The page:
Strategies Against Radiation-induced Cellular Plasticity in Glioblastoma

The overarching goal of Project 3 is to improve radiotherapy (RT) outcome for patients suffering from glioblastoma (GBM). In our last SPORE funding period, we used patient-derived glioblastoma cell lines, patient-derived orthotopic xenografts (PDOXs), and dopamine receptor antagonists (DRAs) to understand how glioma cells react to the combination of radiation and dopamine receptor inhibition. We found that the combination of RT with DRAs upregulated the fatty acid/cholesterol biosynthesis pathway, and that blocking this pathway led to markedly increased survival in tumor-bearing mice. We therefore hypothesize that blocking the radiation-induced phenotype conversion of non-stem GBM cells into radiation-resistant glioma-initiating cells using the dopamine receptor antagonist quetiapine (QTP) and statins improves radiation responses, generates an exploitable metabolic vulnerability, and can be safely applied in patients with recurrent glioblastoma.

Aim 1: To optimize the timing, sequence, and bioavailability of combination treatment with RT/QTP and statins that induces alterations in lipid metabolism and extends survival in tumor-bearing animal models

Aim 2: To test if RT/QTP induces changes in lipid metabolism that can lead to a vulnerability to be targeted for therapeutic gain in a first-in-human combination Phase I clinical trial of RT/QTP +/- statins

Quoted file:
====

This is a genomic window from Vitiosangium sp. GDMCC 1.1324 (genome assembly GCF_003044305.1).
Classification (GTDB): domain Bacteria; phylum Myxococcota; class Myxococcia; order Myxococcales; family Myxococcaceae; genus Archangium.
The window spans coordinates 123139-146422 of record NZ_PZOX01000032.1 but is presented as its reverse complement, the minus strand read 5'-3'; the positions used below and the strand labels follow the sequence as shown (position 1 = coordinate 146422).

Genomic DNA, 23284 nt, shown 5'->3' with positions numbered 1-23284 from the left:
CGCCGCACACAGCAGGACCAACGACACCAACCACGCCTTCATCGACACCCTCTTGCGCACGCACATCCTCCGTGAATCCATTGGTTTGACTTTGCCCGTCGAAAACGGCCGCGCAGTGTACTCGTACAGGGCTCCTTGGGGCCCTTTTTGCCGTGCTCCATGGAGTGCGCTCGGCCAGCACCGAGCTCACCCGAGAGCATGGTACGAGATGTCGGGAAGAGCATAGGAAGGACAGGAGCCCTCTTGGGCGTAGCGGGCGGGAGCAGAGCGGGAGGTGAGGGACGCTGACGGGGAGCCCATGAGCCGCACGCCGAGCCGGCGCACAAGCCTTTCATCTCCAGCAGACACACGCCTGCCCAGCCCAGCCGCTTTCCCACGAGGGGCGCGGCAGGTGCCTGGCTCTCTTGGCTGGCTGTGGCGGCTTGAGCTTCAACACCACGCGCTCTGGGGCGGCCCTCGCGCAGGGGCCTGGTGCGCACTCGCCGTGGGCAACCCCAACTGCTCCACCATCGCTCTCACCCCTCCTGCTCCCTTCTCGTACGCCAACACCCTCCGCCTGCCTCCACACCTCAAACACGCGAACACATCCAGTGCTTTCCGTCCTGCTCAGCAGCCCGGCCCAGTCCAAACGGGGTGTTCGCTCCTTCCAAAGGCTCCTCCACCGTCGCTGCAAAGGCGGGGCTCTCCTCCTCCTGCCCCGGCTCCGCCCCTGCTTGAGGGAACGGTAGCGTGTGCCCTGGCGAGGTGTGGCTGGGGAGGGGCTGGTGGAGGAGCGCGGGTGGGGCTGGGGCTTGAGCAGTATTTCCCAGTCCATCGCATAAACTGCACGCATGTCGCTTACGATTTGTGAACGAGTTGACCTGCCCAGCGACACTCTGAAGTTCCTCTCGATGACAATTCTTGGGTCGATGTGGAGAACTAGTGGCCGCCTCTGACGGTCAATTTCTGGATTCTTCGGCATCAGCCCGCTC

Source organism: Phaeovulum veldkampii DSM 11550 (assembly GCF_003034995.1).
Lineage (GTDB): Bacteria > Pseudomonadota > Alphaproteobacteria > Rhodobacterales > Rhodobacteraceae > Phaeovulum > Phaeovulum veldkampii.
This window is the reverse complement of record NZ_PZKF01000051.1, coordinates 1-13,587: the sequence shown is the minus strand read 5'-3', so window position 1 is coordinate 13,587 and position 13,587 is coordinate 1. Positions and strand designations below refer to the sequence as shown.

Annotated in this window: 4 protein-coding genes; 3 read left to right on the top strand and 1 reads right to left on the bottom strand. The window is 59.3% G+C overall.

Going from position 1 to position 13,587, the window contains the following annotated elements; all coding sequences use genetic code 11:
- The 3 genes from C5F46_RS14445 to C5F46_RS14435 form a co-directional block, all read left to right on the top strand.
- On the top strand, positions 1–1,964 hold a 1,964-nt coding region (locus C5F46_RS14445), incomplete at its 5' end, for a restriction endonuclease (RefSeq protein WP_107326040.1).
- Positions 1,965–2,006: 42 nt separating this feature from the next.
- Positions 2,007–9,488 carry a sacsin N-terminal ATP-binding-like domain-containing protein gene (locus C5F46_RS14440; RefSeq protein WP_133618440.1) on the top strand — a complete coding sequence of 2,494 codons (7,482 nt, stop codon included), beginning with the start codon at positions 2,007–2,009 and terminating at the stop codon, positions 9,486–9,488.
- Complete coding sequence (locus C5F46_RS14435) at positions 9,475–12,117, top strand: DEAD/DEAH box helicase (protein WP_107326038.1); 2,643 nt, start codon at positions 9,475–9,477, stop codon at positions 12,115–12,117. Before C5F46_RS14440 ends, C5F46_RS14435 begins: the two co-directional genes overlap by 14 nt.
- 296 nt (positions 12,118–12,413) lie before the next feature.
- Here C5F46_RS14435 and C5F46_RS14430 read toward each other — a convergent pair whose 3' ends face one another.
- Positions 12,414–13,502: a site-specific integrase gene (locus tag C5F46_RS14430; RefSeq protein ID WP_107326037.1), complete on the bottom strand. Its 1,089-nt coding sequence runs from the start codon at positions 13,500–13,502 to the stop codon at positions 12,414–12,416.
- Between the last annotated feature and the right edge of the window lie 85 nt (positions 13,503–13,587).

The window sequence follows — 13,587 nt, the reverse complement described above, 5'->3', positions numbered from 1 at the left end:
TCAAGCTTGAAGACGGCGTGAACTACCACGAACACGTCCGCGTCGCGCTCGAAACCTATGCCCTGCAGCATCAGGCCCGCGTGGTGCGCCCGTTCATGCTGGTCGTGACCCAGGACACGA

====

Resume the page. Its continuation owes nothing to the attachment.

Aim 3: To determine the mechanisms by which RT/QTP-induced changes in lipid metabolism may be reversed by statins and prolong survival

Compared to radiation treatment alone, a combination of radiation and the dopamine receptor antagonist quetiapine significantly improves the median survival in mouse models of glioblastoma. At the same time, this combination treatment up-regulates gene expression of key enzymes in the mevalonate pathway with subsequent up-regulation of cholesterol biosynthesis. Targeting the rate-limiting enzyme in the mevalonate pathway, HMGCR (3-hydroxy-3-methylglutaryl-CoA reductase), using the statin simvatstain down-regulates cholesterol biosynthesis in glioma cells. A triple combination of radiation, quetiapine and simvastatin further improves median survival in mouse models of glioblastoma.

Seed Grant programs

Read more about previously funded projects of the Developmental Research Program and the Career Enhancement Program.